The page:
AMTA Michigan Chapter group photo
AMTA Michigan Chapter group photo

Michigan Legislative Spotlight

By Massage Today , Editorial Staff
2020-7-8

Michigan Legislative Spotlight

By Massage Today , Editorial Staff
2020-7-8

Building strong relationships with local and state governments helps advance the profession and, when crises strikes, like the pandemic, navigate those situations as a team. We spoke with Michigan massage therapists to gain more insight into their advocacy work and how they’ve built strong government relationships over time.

Can you tell us a little bit about the relationship massage therapists in Michigan have with the state government and how you developed and maintained that relationship?

We have a great relationship with our state government here in Michigan. AMTA’s Michigan Chapter Government Relations Chair, Jessica Carter, and our lobby team at Midwest Strategy Group are the outward face with lawmakers. We work hard to develop personal relationships with lawmakers who are working on legislation of interest, we are constantly in communication with our regulators at the Department of Licensing and Regulatory Affairs, and have built strong relationships with the appointed members of the Michigan Massage Therapy Board.

Additionally, we host an annual AMTA Day at the State Capitol. The Massage Therapy Program at Lansing Community College donates the use of their chairs and AMTA member volunteers donate their time to provide free 15-minute massages to lawmakers and key staff. We use that opportunity to share information with legislative offices and help build on our relationships. It really helps to have that casual, relaxing introduction before we may have more serious conversations on pending legislation or administrative rules in an office setting.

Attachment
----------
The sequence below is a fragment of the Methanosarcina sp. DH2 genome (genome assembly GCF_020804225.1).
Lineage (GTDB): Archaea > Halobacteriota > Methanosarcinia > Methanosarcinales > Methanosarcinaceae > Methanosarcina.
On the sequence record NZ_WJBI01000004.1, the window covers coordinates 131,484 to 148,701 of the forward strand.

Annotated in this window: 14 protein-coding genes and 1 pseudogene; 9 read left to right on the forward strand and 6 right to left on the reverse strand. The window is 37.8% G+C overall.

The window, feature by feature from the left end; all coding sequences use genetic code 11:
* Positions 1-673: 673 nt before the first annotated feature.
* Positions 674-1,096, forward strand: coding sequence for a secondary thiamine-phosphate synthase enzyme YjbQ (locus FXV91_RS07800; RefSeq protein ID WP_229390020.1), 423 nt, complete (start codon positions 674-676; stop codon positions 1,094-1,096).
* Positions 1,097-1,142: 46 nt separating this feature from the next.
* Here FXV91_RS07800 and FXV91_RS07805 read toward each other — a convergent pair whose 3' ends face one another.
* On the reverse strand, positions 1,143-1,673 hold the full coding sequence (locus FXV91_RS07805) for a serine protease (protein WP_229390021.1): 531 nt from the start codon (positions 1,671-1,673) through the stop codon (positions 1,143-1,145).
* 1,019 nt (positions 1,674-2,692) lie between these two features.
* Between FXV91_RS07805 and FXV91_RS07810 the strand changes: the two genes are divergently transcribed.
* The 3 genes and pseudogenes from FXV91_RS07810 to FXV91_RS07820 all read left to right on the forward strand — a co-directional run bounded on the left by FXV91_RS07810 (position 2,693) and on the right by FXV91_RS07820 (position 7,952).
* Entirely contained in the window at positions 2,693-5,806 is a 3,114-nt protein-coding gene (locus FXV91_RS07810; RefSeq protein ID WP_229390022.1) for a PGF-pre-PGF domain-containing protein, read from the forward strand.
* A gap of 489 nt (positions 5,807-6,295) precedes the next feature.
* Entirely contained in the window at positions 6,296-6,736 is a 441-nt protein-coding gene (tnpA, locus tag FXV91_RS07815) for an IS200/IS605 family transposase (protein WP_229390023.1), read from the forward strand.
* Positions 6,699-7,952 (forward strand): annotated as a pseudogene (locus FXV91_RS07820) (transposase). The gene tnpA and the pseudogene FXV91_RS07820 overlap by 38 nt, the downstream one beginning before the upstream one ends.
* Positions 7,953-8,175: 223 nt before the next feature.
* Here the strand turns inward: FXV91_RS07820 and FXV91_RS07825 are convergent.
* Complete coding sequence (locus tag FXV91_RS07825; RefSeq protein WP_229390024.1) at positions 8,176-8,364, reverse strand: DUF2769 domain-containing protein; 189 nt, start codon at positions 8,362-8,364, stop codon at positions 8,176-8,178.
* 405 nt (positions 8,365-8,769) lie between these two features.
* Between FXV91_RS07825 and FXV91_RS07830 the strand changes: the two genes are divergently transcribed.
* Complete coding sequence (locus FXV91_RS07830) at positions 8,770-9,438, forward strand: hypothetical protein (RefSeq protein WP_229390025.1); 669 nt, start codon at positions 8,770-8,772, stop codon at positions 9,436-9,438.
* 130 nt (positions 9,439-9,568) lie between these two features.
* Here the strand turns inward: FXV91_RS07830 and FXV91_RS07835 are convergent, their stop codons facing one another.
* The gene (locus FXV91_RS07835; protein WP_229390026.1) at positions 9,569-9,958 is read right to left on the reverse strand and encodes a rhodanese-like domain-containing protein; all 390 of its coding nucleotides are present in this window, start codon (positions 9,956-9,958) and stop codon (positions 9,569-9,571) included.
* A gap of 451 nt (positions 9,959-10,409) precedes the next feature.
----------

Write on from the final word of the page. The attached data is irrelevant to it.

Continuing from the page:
What are you hearing from massage therapists in terms of some of the biggest challenges they are facing?

Over the first three months, nearly all of our communications were related to the ongoing COVID-19 pandemic and its economic fallout. Here in Michigan, we started out as fourth in the country, mostly in metro Detroit, and the Governor issued a stay at home order that closed all non-essential businesses. As a result, we had seen a lot of questions surrounding unemployment and the eligibility for self-employed individuals based on the new federal guidelines. We also had questions about small business loan opportunities from the Small Business Association (SBA), the MEDC (MI Economic Development Corp.), and other resources like the Paycheck Protection Program (PPP).

As the governor started to slowly reopen the state, the second biggest question is about when they can return to work, guidelines for how to practice, and how to communicate this information to their clients.

Massage therapy reopened on June 15, 2020 with guidelines from the governor’s office. The most recent communications include requests for clarifications of the guidelines to return to work and how to determine if it’s safe. There is a great disparity in determining the time that it’s safe for massage therapists and their clients. Now that the governor has opened massage to working again, the consensus varies from “I’m ready now” to “give me a few months to see how things calm down.” 

The AMTA Michigan Chapter President, Kathy Paholsky, along with the entire board, does a great job interacting with members on the phone, through emails, and on social media to answer any and every question possible.

How well do you think your state government understands the challenges facing massage therapists and the larger massage therapy profession?

LMTs in Michigan are licensed under the public health code with all other health professions. While that is a result of legislation from over a decade ago it continues to pay dividends because we are regulated along with doctors, nurses, and others. So far, the state government continues to treat us as the health professionals we are, and we really appreciate that.